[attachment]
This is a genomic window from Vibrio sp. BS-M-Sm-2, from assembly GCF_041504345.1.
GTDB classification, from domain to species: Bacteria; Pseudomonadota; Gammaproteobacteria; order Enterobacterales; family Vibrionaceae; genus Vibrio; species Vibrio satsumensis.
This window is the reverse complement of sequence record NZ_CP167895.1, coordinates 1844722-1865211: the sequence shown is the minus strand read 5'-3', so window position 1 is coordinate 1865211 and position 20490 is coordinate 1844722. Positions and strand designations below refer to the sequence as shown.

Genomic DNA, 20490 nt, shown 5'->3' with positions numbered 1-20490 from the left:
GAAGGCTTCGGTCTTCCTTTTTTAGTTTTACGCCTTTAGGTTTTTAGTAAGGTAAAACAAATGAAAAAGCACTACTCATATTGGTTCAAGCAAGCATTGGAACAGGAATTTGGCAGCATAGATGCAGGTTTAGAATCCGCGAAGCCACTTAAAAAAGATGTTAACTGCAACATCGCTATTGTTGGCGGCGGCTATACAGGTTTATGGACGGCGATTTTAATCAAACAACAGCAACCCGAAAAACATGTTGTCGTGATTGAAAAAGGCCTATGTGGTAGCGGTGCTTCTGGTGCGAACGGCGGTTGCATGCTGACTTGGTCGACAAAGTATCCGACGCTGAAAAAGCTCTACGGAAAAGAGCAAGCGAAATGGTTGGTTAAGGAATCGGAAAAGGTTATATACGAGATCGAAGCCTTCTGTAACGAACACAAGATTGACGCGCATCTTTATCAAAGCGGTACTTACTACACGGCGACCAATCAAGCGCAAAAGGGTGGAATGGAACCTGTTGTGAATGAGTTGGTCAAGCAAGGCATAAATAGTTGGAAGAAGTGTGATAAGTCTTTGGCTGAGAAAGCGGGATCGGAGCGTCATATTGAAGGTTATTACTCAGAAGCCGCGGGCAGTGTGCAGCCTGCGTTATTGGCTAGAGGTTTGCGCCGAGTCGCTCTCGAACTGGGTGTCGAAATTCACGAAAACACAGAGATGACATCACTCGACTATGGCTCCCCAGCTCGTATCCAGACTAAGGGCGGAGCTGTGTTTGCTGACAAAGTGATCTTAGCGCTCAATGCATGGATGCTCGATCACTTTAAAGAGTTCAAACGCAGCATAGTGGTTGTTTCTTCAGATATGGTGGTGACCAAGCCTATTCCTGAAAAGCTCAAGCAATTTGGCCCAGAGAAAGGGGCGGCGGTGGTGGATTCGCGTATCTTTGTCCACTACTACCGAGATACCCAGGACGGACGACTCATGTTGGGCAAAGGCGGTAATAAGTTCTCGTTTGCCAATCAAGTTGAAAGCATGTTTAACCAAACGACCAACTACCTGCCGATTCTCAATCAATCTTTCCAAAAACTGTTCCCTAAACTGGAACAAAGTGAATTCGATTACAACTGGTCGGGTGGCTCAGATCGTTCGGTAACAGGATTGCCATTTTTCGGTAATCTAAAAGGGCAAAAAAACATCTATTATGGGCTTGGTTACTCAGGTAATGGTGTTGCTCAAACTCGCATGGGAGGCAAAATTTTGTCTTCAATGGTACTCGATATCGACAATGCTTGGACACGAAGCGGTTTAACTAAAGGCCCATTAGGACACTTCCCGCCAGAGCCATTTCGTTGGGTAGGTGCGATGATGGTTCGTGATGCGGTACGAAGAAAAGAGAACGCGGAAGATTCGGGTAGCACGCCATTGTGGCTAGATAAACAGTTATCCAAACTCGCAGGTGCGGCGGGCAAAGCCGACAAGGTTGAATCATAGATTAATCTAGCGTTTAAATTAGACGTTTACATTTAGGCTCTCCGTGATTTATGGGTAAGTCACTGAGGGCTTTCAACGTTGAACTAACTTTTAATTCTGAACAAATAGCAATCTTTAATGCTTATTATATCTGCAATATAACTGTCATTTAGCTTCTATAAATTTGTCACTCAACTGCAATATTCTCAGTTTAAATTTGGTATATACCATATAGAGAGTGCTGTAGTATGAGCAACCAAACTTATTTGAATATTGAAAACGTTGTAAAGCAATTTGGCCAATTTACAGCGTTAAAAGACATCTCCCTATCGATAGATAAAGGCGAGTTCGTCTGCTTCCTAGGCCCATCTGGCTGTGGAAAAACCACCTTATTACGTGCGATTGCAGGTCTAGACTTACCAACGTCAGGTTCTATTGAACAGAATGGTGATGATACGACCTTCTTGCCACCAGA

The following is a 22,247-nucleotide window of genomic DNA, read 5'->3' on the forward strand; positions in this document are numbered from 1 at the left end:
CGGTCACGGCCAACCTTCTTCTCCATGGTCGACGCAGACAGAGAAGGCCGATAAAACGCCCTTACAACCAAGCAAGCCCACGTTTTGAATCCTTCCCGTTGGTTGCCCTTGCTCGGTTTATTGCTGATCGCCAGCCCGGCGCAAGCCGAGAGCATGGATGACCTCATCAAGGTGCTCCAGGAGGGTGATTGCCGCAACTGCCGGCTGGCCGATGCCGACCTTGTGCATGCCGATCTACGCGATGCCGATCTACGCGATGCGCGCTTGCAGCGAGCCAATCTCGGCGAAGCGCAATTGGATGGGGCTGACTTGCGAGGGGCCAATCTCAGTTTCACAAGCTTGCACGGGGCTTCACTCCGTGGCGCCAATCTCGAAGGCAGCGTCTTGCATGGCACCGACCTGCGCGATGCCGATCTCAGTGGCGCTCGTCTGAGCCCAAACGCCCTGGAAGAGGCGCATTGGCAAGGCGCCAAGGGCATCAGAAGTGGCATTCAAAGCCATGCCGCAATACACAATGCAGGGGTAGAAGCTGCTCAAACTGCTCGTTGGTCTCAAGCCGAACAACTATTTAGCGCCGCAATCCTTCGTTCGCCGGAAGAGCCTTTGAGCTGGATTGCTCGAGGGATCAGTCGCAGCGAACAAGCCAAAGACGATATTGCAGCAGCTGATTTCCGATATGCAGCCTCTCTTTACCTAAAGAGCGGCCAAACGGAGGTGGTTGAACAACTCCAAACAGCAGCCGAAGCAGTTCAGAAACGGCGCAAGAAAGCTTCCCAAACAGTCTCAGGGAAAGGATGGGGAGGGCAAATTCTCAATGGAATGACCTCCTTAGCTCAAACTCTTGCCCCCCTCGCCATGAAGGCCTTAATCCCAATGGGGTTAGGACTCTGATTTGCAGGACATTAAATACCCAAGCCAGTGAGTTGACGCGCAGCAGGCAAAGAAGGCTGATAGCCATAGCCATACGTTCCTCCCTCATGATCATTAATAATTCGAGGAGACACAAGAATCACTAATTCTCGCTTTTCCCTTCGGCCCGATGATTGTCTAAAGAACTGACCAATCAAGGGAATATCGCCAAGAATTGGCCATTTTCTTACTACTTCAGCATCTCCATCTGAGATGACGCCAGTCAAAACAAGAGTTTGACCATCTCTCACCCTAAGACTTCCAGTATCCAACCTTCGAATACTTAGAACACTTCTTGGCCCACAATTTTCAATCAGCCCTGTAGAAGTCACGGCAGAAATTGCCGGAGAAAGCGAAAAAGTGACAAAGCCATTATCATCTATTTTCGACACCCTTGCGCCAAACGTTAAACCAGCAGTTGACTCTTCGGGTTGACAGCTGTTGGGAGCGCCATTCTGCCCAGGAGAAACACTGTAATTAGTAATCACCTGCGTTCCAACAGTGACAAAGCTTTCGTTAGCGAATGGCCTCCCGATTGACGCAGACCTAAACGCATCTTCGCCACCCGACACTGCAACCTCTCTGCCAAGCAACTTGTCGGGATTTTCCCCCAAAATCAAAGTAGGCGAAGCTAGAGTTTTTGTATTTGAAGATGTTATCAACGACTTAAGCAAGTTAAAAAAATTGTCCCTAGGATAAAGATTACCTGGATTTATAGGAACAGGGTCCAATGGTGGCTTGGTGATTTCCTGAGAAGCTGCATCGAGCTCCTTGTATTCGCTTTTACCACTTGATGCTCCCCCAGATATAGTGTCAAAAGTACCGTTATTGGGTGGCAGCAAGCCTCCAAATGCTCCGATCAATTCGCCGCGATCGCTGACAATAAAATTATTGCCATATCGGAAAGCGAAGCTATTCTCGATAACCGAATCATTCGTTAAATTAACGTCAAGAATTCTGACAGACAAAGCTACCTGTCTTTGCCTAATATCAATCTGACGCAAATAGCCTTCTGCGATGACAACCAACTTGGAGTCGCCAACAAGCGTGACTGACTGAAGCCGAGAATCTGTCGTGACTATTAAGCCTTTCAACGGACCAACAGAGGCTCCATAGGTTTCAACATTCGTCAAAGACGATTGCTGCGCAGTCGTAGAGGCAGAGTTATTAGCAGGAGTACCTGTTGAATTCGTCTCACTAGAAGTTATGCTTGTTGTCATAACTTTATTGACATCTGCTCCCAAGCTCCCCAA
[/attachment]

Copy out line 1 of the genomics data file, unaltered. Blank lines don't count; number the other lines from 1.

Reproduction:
This is a genomic window from Vibrio sp. BS-M-Sm-2, from assembly GCF_041504345.1.